MOSCOW — The ARC of Scranton’s ARC Angels on Stage will present an original adaptation of The Polar Express on Saturday, November 18, at the North Pocono High School.

The 2:00 p.m. event is free and open to the public. The production will feature adults with special needs performing onstage with assistance from their “theater buddies,” several North Pocono High School students. 50/50 raffle tickets will be sold pre-show.

Geri Featherby, director of the Arc Angels on Stage show as well as of the school’s annual production of The Polar Express, had some help preparing the actors for their roles.

The show is choreographed by Christina Sohns Williams.

ARC’s auxiliary educational committee crafted stage props, including huge cups of hot chocolate, for the event.

A practice video was created by Allison Scherger to aid the performers in learning their lines and stage directions.

The NPHS theater buddies also played an integral role in helping the actors get ready to perform.

Now in its second year, ARC Angels on Stage aims to bring awareness to the community of the talents and gifts that special needs adults embrace and share so lovingly.

“I was approached by auxiliary member and retired educator Betty Moreken, who heard of U-Aut-2-Act, the theater school I run for autism students.

“I jumped on board immediately and recommended we go for a project grant from Lackawanna County.

“We succeeded in obtaining $3,000 the first year. This year we applied again. They are very supportive!” said Mrs. Featherby.

A documentary of last year’s eight week program can be found on YouTube by searching for Arc Angels on Stage.

The 35 minute video is truly a joy to watch.

Mrs. Featherby is a positive and energetic instructor who motivates the performers, some of who are rather shy and unsure of themselves at first, with an enthusiasm that is upbeat and fun but never overwhelming.

Mrs. Featherby explains why and how actors do certain things, such as using body language to convey a message or props to convey the idea of a character, and this background information enables the adults taking the class to really understand acting from the ground up.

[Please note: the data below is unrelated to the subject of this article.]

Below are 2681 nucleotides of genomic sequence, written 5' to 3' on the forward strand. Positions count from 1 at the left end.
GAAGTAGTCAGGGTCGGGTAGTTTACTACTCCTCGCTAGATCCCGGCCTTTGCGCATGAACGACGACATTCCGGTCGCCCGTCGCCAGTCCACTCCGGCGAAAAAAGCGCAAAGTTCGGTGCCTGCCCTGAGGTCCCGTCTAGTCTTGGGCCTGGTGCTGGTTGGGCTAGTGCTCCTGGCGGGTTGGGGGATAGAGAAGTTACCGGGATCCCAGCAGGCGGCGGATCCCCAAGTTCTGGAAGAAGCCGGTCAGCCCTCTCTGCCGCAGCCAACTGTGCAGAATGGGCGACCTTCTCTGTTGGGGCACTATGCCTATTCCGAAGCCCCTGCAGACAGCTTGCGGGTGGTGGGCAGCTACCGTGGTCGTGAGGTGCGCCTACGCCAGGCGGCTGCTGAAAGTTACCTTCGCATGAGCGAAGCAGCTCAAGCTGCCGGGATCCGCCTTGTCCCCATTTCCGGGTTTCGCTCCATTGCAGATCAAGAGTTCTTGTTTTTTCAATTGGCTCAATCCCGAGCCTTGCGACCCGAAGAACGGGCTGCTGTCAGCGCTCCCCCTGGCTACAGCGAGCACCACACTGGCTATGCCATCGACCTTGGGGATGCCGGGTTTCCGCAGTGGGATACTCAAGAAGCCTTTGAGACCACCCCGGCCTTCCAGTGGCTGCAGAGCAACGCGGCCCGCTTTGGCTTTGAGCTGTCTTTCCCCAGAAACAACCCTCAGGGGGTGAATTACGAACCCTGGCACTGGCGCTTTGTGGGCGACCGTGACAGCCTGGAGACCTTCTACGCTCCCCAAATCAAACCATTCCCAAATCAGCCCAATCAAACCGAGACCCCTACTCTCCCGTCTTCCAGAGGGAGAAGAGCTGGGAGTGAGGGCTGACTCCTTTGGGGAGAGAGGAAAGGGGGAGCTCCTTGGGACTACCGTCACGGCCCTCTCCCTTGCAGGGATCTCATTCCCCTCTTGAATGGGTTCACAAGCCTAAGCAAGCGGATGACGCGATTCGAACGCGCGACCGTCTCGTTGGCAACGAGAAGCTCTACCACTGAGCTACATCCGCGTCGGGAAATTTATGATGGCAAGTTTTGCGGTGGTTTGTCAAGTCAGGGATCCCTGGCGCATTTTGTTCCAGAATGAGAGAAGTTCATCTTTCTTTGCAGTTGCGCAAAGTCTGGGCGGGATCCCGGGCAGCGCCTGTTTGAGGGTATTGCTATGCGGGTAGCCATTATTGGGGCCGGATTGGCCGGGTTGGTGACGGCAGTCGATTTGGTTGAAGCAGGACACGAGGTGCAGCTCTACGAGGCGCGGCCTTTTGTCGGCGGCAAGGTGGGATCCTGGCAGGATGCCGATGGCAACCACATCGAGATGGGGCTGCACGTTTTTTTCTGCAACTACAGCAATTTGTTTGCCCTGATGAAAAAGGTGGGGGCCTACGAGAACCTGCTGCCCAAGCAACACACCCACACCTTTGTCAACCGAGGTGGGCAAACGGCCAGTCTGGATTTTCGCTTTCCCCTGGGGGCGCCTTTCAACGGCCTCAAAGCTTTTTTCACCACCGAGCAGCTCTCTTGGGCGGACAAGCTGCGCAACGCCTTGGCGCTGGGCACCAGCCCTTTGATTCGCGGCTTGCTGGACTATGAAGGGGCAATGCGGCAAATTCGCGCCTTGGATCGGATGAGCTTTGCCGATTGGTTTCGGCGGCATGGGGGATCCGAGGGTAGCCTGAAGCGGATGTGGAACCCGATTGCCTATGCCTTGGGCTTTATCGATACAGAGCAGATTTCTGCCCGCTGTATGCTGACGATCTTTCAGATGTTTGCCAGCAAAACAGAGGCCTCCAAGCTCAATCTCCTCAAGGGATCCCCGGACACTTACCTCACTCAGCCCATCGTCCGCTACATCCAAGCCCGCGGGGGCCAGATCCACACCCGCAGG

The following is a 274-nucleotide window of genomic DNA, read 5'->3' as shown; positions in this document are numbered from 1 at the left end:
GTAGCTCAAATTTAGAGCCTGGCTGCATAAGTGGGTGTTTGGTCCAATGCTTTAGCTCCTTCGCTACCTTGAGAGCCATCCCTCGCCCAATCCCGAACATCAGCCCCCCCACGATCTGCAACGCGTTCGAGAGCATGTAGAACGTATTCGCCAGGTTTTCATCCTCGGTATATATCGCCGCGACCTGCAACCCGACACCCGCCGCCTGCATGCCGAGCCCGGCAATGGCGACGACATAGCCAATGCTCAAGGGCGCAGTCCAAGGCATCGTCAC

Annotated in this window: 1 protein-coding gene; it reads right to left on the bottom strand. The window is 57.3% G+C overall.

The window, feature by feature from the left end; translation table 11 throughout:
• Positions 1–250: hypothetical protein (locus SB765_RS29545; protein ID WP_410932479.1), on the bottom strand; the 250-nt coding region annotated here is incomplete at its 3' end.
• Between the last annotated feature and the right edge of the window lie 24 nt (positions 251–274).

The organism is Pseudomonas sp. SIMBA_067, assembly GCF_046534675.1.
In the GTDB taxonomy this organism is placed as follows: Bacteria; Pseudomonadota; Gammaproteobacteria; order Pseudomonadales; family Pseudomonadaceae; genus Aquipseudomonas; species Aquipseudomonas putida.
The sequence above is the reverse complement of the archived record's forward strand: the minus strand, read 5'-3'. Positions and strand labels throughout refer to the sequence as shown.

She demonstrates what she means, and invites the participants to try each new technique for themselves.

By the end of the documentary, hesitancy is virtually gone and the actors are showing confidence in their newfound skills.

Learning about how to perform is not all that happens as the participants meet each week to prepare for show night.

Friendships are forged between the adults with special needs and their fellow actors, as well as between the actors and their theater buddies.

“When we walk in the ARC, the smiles, the hugs, the simple joy of knowing they are going to be in a play is worth every moment!

“I have never seen such a beautiful group of people who are so supportive of each other. The sincerity is overwhelming,” recounted Mrs. Featherby.

ARC Angels performing in The Polar Express include Bryan Pusey, Tyler Demas, Matt Rossi, Zak Kongbold, Cathy Brady, Chris Pate, John Hulse, Kevin Durkin, Maria Valiante, and Kristen Marconi. Also performing are the ARC Angels Mark Kwiatkowski, Pauline Burke, Matt Wildman, Teresa Salerno, Kayla Morgan, Ken Allen, Stacey Mallory, Shannon Sweeney, Alea Granville, Chris Schoner, and Kenny Carite.

North Pocono High School students serving as theater buddies are Regina Steele, Jonah Alefantis, Tina Kriedler, Kelsey Kline, Lexy Roman, Rachel Zarubski, Lena Huffman, Emily Fox, Emma Gilman, Lilly Martin, Noah Matyjevich, Mary Huffman, and Kyra Wojtkielewicz.